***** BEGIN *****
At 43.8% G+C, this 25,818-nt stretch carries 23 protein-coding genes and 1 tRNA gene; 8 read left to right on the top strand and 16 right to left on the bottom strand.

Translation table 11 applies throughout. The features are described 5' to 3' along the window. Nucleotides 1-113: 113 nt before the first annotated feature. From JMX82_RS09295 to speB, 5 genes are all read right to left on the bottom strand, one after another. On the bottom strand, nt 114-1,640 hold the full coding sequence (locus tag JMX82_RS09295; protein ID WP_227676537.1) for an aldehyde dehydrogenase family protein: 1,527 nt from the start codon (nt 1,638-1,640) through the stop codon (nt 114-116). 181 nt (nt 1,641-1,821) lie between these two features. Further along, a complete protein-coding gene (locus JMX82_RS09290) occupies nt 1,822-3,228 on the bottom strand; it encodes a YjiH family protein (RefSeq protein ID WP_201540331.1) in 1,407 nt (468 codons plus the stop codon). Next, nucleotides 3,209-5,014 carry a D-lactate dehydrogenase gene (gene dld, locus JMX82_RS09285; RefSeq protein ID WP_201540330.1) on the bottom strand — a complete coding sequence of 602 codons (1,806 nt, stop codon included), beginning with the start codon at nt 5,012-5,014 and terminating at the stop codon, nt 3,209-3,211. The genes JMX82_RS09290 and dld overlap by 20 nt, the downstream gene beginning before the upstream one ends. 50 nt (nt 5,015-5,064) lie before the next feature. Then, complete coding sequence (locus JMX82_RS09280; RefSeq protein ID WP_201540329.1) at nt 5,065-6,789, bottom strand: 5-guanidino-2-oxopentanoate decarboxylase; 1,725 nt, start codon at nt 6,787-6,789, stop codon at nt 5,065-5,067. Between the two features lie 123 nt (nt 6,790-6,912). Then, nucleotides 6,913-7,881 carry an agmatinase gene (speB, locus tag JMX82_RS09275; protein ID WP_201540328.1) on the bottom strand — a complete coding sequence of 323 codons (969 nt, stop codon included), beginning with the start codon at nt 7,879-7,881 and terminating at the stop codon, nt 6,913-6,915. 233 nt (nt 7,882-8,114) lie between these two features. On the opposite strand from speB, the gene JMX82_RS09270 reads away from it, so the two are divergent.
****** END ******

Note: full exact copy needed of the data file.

At 43.8% G+C, this 25,818-nt stretch carries 23 protein-coding genes and 1 tRNA gene; 8 read left to right on the top strand and 16 right to left on the bottom strand.

Translation table 11 applies throughout. The features are described 5' to 3' along the window. Nucleotides 1-113: 113 nt before the first annotated feature. From JMX82_RS09295 to speB, 5 genes are all read right to left on the bottom strand, one after another. On the bottom strand, nt 114-1,640 hold the full coding sequence (locus tag JMX82_RS09295; protein ID WP_227676537.1) for an aldehyde dehydrogenase family protein: 1,527 nt from the start codon (nt 1,638-1,640) through the stop codon (nt 114-116). 181 nt (nt 1,641-1,821) lie between these two features. Further along, a complete protein-coding gene (locus JMX82_RS09290) occupies nt 1,822-3,228 on the bottom strand; it encodes a YjiH family protein (RefSeq protein ID WP_201540331.1) in 1,407 nt (468 codons plus the stop codon). Next, nucleotides 3,209-5,014 carry a D-lactate dehydrogenase gene (gene dld, locus JMX82_RS09285; RefSeq protein ID WP_201540330.1) on the bottom strand — a complete coding sequence of 602 codons (1,806 nt, stop codon included), beginning with the start codon at nt 5,012-5,014 and terminating at the stop codon, nt 3,209-3,211. The genes JMX82_RS09290 and dld overlap by 20 nt, the downstream gene beginning before the upstream one ends. 50 nt (nt 5,015-5,064) lie before the next feature. Then, complete coding sequence (locus JMX82_RS09280; RefSeq protein ID WP_201540329.1) at nt 5,065-6,789, bottom strand: 5-guanidino-2-oxopentanoate decarboxylase; 1,725 nt, start codon at nt 6,787-6,789, stop codon at nt 5,065-5,067. Between the two features lie 123 nt (nt 6,790-6,912). Then, nucleotides 6,913-7,881 carry an agmatinase gene (speB, locus tag JMX82_RS09275; protein ID WP_201540328.1) on the bottom strand — a complete coding sequence of 323 codons (969 nt, stop codon included), beginning with the start codon at nt 7,879-7,881 and terminating at the stop codon, nt 6,913-6,915. 233 nt (nt 7,882-8,114) lie between these two features. On the opposite strand from speB, the gene JMX82_RS09270 reads away from it, so the two are divergent.